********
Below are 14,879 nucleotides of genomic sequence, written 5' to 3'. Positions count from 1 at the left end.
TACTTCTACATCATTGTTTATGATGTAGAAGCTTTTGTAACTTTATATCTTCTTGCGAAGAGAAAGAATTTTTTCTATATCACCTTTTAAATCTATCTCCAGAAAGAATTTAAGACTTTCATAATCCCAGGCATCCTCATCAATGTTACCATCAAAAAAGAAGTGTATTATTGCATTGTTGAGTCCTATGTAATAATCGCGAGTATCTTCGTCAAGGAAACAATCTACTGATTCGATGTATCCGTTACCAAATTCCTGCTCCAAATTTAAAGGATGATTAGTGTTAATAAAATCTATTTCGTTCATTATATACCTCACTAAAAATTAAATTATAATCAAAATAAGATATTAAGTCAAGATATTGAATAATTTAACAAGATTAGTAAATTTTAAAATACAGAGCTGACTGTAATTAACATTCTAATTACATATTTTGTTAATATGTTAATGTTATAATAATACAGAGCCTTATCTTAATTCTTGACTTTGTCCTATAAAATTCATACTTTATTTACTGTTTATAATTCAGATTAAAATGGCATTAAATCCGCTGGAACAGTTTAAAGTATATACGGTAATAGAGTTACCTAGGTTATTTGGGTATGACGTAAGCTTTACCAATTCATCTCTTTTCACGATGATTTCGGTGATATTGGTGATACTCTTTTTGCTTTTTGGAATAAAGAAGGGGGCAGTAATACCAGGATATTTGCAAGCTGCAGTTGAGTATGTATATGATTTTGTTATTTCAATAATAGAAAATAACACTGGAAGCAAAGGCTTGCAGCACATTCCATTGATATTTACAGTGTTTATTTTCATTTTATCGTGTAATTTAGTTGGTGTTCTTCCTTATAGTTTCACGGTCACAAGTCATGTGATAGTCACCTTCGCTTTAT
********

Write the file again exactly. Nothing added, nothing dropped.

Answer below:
Below are 14,879 nucleotides of genomic sequence, written 5' to 3'. Positions count from 1 at the left end.
TACTTCTACATCATTGTTTATGATGTAGAAGCTTTTGTAACTTTATATCTTCTTGCGAAGAGAAAGAATTTTTTCTATATCACCTTTTAAATCTATCTCCAGAAAGAATTTAAGACTTTCATAATCCCAGGCATCCTCATCAATGTTACCATCAAAAAAGAAGTGTATTATTGCATTGTTGAGTCCTATGTAATAATCGCGAGTATCTTCGTCAAGGAAACAATCTACTGATTCGATGTATCCGTTACCAAATTCCTGCTCCAAATTTAAAGGATGATTAGTGTTAATAAAATCTATTTCGTTCATTATATACCTCACTAAAAATTAAATTATAATCAAAATAAGATATTAAGTCAAGATATTGAATAATTTAACAAGATTAGTAAATTTTAAAATACAGAGCTGACTGTAATTAACATTCTAATTACATATTTTGTTAATATGTTAATGTTATAATAATACAGAGCCTTATCTTAATTCTTGACTTTGTCCTATAAAATTCATACTTTATTTACTGTTTATAATTCAGATTAAAATGGCATTAAATCCGCTGGAACAGTTTAAAGTATATACGGTAATAGAGTTACCTAGGTTATTTGGGTATGACGTAAGCTTTACCAATTCATCTCTTTTCACGATGATTTCGGTGATATTGGTGATACTCTTTTTGCTTTTTGGAATAAAGAAGGGGGCAGTAATACCAGGATATTTGCAAGCTGCAGTTGAGTATGTATATGATTTTGTTATTTCAATAATAGAAAATAACACTGGAAGCAAAGGCTTGCAGCACATTCCATTGATATTTACAGTGTTTATTTTCATTTTATCGTGTAATTTAGTTGGTGTTCTTCCTTATAGTTTCACGGTCACAAGTCATGTGATAGTCACCTTCGCTTTAT